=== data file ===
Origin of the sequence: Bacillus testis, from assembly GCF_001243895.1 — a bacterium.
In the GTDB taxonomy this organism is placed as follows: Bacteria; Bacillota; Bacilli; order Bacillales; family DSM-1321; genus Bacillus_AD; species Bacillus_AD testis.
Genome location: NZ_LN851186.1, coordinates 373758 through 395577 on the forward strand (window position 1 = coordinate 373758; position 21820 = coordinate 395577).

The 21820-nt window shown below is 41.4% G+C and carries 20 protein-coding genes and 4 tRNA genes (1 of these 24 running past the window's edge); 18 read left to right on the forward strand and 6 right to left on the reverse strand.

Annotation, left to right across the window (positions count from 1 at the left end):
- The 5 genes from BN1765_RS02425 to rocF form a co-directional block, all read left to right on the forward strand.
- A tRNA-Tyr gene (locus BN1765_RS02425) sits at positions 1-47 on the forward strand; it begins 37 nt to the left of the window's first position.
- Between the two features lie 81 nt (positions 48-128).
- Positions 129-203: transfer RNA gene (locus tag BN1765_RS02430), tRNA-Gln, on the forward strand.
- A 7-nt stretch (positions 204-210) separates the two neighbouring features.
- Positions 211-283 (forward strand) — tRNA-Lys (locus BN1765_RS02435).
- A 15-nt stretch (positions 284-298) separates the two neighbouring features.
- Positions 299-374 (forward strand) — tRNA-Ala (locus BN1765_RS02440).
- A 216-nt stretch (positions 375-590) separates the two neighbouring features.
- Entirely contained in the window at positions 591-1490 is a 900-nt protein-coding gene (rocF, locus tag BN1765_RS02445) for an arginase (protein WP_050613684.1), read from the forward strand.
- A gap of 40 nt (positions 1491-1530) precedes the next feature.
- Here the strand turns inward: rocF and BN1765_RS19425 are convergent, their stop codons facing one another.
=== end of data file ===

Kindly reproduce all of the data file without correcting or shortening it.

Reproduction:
Origin of the sequence: Bacillus testis, from assembly GCF_001243895.1 — a bacterium.
In the GTDB taxonomy this organism is placed as follows: Bacteria; Bacillota; Bacilli; order Bacillales; family DSM-1321; genus Bacillus_AD; species Bacillus_AD testis.
Genome location: NZ_LN851186.1, coordinates 373758 through 395577 on the forward strand (window position 1 = coordinate 373758; position 21820 = coordinate 395577).

The 21820-nt window shown below is 41.4% G+C and carries 20 protein-coding genes and 4 tRNA genes (1 of these 24 running past the window's edge); 18 read left to right on the forward strand and 6 right to left on the reverse strand.

Annotation, left to right across the window (positions count from 1 at the left end):
- The 5 genes from BN1765_RS02425 to rocF form a co-directional block, all read left to right on the forward strand.
- A tRNA-Tyr gene (locus BN1765_RS02425) sits at positions 1-47 on the forward strand; it begins 37 nt to the left of the window's first position.
- Between the two features lie 81 nt (positions 48-128).
- Positions 129-203: transfer RNA gene (locus tag BN1765_RS02430), tRNA-Gln, on the forward strand.
- A 7-nt stretch (positions 204-210) separates the two neighbouring features.
- Positions 211-283 (forward strand) — tRNA-Lys (locus BN1765_RS02435).
- A 15-nt stretch (positions 284-298) separates the two neighbouring features.
- Positions 299-374 (forward strand) — tRNA-Ala (locus BN1765_RS02440).
- A 216-nt stretch (positions 375-590) separates the two neighbouring features.
- Entirely contained in the window at positions 591-1490 is a 900-nt protein-coding gene (rocF, locus tag BN1765_RS02445) for an arginase (protein WP_050613684.1), read from the forward strand.
- A gap of 40 nt (positions 1491-1530) precedes the next feature.
- Here the strand turns inward: rocF and BN1765_RS19425 are convergent, their stop codons facing one another.